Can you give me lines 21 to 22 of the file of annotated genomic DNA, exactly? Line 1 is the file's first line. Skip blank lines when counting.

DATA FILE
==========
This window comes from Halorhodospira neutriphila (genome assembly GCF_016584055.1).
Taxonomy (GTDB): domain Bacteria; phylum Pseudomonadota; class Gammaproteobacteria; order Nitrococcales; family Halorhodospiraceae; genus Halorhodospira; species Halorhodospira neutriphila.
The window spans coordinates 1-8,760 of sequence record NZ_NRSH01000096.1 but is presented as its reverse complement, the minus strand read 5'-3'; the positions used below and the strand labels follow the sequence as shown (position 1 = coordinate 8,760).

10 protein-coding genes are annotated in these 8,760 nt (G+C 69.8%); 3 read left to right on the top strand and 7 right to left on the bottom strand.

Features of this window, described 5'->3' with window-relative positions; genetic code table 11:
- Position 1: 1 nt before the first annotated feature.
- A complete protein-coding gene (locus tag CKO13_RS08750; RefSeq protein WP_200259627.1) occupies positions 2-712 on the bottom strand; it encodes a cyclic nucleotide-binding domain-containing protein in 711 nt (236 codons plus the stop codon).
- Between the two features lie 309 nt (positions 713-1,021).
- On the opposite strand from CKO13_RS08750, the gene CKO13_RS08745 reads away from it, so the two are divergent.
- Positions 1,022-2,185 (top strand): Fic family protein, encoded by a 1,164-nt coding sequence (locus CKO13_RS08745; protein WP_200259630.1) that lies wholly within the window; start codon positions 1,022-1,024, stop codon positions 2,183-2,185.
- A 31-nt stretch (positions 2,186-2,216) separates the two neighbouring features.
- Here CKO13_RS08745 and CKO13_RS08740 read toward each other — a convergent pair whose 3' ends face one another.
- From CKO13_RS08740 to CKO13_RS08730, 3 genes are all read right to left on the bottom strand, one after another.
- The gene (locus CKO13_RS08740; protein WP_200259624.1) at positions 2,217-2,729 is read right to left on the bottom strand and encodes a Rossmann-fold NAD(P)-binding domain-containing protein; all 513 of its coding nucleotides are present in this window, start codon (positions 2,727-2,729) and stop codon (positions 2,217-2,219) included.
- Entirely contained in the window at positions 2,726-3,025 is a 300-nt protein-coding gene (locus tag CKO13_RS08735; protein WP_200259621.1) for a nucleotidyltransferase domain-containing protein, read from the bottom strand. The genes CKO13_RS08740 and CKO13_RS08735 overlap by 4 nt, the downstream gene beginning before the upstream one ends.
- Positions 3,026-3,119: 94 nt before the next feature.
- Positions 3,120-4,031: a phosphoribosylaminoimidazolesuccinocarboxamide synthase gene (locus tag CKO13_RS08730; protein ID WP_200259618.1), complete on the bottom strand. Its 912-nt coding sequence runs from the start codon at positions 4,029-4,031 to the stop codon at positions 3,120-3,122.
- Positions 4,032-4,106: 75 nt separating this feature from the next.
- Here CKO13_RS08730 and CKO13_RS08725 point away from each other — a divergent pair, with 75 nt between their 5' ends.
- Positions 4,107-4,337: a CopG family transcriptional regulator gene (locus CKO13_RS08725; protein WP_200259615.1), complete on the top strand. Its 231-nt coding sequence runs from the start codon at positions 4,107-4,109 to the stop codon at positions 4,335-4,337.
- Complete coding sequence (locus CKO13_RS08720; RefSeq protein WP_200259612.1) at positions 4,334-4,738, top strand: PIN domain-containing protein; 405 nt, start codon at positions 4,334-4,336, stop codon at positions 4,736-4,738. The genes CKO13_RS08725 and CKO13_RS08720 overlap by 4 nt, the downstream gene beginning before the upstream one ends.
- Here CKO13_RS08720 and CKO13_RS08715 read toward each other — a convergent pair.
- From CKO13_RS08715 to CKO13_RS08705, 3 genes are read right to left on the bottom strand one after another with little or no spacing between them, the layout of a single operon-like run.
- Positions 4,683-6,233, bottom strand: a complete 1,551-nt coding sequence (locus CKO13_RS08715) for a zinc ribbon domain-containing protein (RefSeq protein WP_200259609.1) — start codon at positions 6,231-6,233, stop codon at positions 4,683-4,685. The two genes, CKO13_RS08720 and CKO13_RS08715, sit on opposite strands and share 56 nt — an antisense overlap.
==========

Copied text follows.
- Complete coding sequence (locus CKO13_RS08720; RefSeq protein WP_200259612.1) at positions 4,334-4,738, top strand: PIN domain-containing protein; 405 nt, start codon at positions 4,334-4,336, stop codon at positions 4,736-4,738. The genes CKO13_RS08725 and CKO13_RS08720 overlap by 4 nt, the downstream gene beginning before the upstream one ends.
- Here CKO13_RS08720 and CKO13_RS08715 read toward each other — a convergent pair.